Baby bling warning: sparkly items pose health risk to youngsters
PARENTS are being warned that the craze for “bling” baby products, such as dummies encrusted with sparkly gems, could pose a choking hazard to babies and young toddlers.
Trading standards officers issued an alert following a complaint from a member of the public. The recent fad involves customising babies’ dummies, dummy clips, bottles, feeding equipment, shoes and sunglasses with small brightly covered imitation gems, beads and magnets.
Officials from the City of Edinburgh Council, said the gems can easily come loose and be swallowed, inhaled or lodged in a child’s throat. A further hidden danger is that the glue used to attach the gems can soften when the item is sterilised and may also be toxic.
It is believed the accessorised items are being made by people working from home, who may not be aware of the strict safety rules governing children’s goods.
The basic items for baby “bling” accessories are mostly bought from reputable high street stores or online before being decorated by people working at home.
What started as a cottage industry, with goods being sold to family and friends, has spread with items being sold from online social networking and auction sites.
The products have been spotted on sale across many parts of Scotland. In May, trading officers in Fife caught two online “bling” dummy traders. Anyone prosecuted for selling the adorned dummies or bottles could face fines of up to £20,000.
Councillor Lesley Hinds, the council’s environment convener, said: “Our advice to parents is not to use any of these so-called ‘bling’ items as they could harm your baby or toddler.
“We would also advise anyone who is producing these items from their own home to stop doing so as they are unsafe and do not comply with strict safety regulations.”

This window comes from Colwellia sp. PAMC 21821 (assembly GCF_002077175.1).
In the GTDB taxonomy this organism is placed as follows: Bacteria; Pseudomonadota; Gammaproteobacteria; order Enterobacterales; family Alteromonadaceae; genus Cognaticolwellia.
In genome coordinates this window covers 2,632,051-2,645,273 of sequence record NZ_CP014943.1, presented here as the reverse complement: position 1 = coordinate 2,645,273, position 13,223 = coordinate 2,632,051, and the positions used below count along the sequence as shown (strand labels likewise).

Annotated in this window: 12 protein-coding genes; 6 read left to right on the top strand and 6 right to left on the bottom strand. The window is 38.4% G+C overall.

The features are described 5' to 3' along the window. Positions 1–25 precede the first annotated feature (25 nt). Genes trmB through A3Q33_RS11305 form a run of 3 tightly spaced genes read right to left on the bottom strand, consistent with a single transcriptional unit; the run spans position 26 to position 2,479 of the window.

Siobhan Freegard, founder of Netmums, a UK advice website for parents, said: “While the trend for baby bling may look pretty, it could be deadly for your child.
“Items like baby bottles and dummies are carefully designed to be functional and safe to use. They are not fashion items, so any parents decorating them with crystals or beads could be putting their baby’s life at risk.
“When it comes to kids, no-one should put style over safety, so we urge all parents not to buy these items.”
Robert Anslow, managing director of the Baby Products Association, which represents manufacturers, suppliers and importers of baby products in the UK, said: “These baby soothers and sometimes baby feeding bottles are manufactured in accordance with the highest safety standards, but are then being adorned with glued-on gems and beads by third-party companies.
“While it may be tempting to purchase these products, particularly as they appeal to babies and toddlers, there are strict safety standards which prevent labels and decorations being stuck onto dummies.”
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